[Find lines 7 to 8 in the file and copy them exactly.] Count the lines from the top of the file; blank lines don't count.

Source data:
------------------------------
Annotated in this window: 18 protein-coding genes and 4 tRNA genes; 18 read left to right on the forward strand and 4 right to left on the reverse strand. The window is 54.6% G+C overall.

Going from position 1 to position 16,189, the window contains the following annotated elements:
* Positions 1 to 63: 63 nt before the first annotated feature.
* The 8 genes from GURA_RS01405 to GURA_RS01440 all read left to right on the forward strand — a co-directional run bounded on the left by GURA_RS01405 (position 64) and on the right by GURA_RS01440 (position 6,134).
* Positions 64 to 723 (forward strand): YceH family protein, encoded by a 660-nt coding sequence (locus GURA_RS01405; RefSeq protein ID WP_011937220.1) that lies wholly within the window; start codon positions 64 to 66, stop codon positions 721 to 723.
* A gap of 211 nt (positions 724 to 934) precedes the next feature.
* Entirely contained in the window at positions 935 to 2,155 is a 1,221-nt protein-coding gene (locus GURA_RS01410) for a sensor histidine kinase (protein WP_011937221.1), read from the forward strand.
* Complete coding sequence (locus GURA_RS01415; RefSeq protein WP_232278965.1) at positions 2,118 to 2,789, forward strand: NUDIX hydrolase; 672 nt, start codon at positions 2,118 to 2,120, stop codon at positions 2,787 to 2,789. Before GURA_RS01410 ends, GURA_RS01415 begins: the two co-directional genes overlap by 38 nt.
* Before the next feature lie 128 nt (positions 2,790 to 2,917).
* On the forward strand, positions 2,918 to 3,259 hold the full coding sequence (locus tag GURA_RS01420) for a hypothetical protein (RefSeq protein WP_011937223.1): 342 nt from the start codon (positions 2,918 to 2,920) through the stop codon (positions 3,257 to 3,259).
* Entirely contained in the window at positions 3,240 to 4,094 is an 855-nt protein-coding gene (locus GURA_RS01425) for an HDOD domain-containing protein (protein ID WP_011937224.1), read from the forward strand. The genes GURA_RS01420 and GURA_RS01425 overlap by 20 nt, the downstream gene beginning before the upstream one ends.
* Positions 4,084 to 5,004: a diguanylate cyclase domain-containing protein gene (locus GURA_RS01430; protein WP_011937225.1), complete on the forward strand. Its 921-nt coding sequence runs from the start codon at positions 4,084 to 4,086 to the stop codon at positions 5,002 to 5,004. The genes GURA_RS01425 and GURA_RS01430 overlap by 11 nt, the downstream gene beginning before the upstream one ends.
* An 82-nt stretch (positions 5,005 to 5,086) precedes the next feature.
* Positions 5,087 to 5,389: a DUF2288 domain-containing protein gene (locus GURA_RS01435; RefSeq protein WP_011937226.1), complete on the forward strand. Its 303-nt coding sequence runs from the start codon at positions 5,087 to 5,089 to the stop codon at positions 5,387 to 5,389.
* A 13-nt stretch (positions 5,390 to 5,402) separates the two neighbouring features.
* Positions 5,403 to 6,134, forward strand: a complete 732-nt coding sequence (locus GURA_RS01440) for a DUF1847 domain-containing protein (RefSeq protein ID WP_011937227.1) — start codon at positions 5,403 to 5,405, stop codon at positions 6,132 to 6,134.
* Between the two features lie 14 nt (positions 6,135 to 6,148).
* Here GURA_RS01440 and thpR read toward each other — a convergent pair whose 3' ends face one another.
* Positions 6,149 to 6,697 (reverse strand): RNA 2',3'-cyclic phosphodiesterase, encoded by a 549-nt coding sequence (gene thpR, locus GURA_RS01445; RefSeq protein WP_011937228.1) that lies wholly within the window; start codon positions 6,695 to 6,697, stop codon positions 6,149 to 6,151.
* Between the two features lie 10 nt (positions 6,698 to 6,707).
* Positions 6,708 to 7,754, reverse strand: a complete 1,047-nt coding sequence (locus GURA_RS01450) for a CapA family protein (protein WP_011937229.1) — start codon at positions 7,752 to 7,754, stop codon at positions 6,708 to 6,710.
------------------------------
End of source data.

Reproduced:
* Entirely contained in the window at positions 935 to 2,155 is a 1,221-nt protein-coding gene (locus GURA_RS01410) for a sensor histidine kinase (protein WP_011937221.1), read from the forward strand.
* Complete coding sequence (locus GURA_RS01415; RefSeq protein WP_232278965.1) at positions 2,118 to 2,789, forward strand: NUDIX hydrolase; 672 nt, start codon at positions 2,118 to 2,120, stop codon at positions 2,787 to 2,789. Before GURA_RS01410 ends, GURA_RS01415 begins: the two co-directional genes overlap by 38 nt.